Permitting an officer to enter your home is the equivalent of waiving your Fourth Amendment right against unreasonable searches and seizures. Without a warrant, police officers absolutely cannot enter your home without your permission or an emergency circumstance* that could justify their entry.*Exigent Circumstances A judge may uphold an officer’s warrantless search or seizure if "exigent circumstances" exist. Exigent circumstances were described by one court as "an emergency situation requiring swift action to prevent imminent danger to life or serious damage to property, or to forestall the imminent escape of a suspect or destruction of evidence."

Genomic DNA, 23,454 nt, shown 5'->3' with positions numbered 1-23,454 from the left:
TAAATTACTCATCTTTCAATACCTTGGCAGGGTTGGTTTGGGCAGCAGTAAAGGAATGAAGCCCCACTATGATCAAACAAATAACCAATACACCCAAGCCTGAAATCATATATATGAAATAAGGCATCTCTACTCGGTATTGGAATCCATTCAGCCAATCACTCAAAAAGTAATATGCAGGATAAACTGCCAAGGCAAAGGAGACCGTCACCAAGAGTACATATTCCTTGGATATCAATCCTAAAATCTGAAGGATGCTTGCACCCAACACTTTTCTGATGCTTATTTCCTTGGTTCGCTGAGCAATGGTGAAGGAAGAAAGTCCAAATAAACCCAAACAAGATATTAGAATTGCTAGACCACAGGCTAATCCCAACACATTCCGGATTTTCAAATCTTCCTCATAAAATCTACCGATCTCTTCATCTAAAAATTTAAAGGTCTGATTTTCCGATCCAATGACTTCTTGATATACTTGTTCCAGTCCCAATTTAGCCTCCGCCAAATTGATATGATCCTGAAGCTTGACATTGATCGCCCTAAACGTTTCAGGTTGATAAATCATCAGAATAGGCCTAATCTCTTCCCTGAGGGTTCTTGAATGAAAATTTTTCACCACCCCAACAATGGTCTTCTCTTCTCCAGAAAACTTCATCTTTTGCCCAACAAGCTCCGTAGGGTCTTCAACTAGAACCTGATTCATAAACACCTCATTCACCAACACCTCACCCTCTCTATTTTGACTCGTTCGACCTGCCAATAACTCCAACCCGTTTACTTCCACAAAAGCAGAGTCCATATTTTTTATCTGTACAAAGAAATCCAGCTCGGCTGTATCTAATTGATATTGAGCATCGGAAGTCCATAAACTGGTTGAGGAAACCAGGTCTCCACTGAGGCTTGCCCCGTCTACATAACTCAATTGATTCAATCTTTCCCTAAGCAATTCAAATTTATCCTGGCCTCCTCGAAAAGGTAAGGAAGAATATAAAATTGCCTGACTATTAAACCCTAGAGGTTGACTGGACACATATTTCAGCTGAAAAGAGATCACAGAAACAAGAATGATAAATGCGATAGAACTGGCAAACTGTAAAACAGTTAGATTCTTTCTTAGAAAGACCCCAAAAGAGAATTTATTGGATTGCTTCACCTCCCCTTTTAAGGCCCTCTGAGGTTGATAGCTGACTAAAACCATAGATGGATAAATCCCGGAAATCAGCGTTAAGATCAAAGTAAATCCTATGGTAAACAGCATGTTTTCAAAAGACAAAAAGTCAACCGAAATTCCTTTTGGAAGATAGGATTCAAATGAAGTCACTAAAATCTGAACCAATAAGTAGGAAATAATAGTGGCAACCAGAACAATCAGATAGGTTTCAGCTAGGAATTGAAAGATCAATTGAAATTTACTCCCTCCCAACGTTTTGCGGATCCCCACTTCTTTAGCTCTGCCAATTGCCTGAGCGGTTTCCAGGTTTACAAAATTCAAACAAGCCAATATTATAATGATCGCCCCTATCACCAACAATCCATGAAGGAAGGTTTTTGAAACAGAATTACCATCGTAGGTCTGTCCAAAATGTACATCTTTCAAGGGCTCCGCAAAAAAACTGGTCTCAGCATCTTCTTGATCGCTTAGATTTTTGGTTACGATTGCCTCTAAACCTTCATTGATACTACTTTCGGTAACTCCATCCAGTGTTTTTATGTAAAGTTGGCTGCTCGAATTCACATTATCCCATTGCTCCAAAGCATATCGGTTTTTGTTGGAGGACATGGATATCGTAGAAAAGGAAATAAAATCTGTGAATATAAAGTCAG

WARNING: If you ever face a real-life police encounter where the officer is urging you to consent to a search, do not try to figure out whether or not the search is legally permissible. You must assume that the search is not legally permissible and that the search will only be legal if you consent. If an officer is in fact legally allowed to search you, you have nothing to lose by refusing to consent.